Category: Faculty News
Dr. Canan Gunes Corlu, a MET assistant professor in the Department of Administrative Sciences and faculty coordinator to the Applied Business Analytics programs, authored a paper that has been accepted for publication in a highly prestigious scientific journal.
Dr. Corlu’s paper, “Empirical Distributions of Daily Equity Index Returns: A Comparison,” will see publication in the pages of Expert Systems with Applications, which is rated as the top journal in the field of Artificial Intelligence by Google Scholar.
Professor of the Practice Jay Halfond believes that most American universities fail to offer their international students as rounded an education as their domestic peers receive, and that the key to remedying this disparity is in offering those who come to the United States for their education a more nuanced perspective on American culture—controversies, conflicts, inconsistencies, and all.
In a recent Huffington Post article, the former Metropolitan College dean, now an instructor in the Administrative Sciences program, makes his case for educating international students in the field of American culture and institutions so that they can better understand the context that their U.S.-born peers might take for granted.
For more on Professor Halfond’s innovative approach, including the way he used Patriots quarterback Tom Brady’s “Deflategate” ordeal to explain the origins of the culture’s common “-gate” suffix, read his piece at the Huffington Post.
While climate change presents challenges to all walks of life, it uniquely affects those areas that are most densely populated, which is why organizers of a BU Climate Change Adaptation & Mitigation Forum invited MET City Planning and Urban Affairs program coordinator and professor Madhu Dutta-Koehler to share her views on the power of urban design in adapting to, and combating against, rising global warming issues.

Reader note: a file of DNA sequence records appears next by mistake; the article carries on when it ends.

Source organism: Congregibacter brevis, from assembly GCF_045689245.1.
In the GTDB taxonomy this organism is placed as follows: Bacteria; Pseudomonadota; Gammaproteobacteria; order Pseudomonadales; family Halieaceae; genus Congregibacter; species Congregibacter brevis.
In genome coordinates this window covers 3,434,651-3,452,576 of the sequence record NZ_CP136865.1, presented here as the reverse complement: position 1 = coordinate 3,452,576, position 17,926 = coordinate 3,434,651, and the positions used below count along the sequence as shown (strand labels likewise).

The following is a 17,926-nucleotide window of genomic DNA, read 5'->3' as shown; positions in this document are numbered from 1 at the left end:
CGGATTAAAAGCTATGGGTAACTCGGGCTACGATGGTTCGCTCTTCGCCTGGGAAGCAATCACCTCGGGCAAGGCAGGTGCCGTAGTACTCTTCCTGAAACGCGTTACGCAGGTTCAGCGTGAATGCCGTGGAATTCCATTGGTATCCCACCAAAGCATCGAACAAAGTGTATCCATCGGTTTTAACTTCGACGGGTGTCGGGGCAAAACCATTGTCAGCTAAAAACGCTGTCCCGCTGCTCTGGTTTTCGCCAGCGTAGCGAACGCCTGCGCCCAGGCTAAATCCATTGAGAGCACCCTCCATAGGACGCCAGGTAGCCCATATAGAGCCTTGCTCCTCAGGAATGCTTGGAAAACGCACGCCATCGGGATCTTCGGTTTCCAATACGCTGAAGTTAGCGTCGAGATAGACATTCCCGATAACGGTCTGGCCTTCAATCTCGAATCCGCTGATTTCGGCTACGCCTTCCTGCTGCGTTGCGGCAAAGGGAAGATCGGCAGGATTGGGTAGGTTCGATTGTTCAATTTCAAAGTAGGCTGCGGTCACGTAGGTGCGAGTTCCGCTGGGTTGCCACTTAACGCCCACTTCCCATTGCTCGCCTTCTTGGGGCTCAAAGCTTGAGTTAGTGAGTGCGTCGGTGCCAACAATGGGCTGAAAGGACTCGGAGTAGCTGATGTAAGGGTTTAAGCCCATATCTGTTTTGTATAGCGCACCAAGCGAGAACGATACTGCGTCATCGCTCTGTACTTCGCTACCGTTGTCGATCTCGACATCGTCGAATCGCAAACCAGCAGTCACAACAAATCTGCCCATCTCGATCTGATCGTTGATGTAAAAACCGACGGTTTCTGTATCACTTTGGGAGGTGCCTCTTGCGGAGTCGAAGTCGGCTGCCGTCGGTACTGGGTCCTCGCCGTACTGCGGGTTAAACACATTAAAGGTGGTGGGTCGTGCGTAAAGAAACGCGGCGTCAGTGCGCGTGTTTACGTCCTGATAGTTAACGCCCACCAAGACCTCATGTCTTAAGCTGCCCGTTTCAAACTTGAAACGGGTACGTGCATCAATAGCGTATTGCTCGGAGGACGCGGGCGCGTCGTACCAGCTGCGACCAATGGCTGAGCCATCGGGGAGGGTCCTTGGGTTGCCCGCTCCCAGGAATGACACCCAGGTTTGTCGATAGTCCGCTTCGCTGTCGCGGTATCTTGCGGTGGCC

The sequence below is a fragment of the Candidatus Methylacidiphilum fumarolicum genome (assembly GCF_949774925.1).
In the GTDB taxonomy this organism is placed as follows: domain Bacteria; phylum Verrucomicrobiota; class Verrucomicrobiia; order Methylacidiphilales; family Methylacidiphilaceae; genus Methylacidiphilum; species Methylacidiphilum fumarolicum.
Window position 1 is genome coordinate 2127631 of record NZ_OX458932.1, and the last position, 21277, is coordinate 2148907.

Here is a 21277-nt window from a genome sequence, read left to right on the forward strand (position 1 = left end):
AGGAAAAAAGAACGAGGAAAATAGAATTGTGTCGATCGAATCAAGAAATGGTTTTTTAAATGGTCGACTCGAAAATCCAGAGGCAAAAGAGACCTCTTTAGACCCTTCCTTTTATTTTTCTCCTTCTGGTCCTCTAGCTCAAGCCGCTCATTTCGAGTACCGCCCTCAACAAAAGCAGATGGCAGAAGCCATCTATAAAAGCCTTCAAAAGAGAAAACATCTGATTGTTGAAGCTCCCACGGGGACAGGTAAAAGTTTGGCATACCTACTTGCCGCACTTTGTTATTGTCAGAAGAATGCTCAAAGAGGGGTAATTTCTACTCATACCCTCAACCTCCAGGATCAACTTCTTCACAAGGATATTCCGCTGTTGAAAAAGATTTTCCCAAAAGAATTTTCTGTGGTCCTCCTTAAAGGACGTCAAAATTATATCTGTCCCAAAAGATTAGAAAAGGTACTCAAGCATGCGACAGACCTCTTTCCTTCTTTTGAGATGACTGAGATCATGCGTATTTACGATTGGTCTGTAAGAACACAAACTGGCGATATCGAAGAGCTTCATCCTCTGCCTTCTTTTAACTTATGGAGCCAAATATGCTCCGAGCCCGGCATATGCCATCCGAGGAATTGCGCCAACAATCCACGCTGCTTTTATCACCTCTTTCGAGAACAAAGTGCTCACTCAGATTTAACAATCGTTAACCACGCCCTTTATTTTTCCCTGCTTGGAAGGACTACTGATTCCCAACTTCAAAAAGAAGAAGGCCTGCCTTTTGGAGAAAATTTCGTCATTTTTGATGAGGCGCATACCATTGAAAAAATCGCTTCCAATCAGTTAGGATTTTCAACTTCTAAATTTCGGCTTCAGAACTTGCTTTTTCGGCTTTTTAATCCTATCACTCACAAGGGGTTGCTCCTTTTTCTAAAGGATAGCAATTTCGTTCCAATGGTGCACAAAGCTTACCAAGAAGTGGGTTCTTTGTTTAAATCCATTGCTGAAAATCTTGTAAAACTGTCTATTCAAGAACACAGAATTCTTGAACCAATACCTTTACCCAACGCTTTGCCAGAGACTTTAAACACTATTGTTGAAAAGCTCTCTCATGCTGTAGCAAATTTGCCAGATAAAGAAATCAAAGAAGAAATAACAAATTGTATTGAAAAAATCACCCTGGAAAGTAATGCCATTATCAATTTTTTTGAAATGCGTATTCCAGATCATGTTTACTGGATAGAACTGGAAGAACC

Watch Dr. Dutta-Koehler’s lecture, along with the rest of the panel, at BUniverse.
“Subset Selection for Simulations Accounting for Input Uncertainty,” a paper by Assistant Professor of Administrative Sciences Canan Gunes Corlu (who also serves as faculty coordinator for MET’s applied business analytics programs), was accepted for publication in the proceedings of the 2015 Winter Simulation Conference. During the conference, which took place in Huntington Beach, Calif., Professor Corlu chaired the session on Accounting for Input Uncertainty in Stochastic Simulations.
Boston Police Commissioner William Evans, who teaches as part of MET’s Criminal Justice program, was recognized with an honorable mention in the Boston Globe’s latest round of Bostonians of the Year for his standout work overseeing one of the nation’s most stable police departments.
The commissioner is no stranger to awards, having previously won MET’s Roger Deveau Part-Time Faculty Award for Excellence in Teaching, and earned the accolades because, according to the Globe, “With Evans at the helm, Boston has mostly avoided the poisoned atmosphere where police shootings and brutality have opened festering divides, especially in minority neighborhoods.”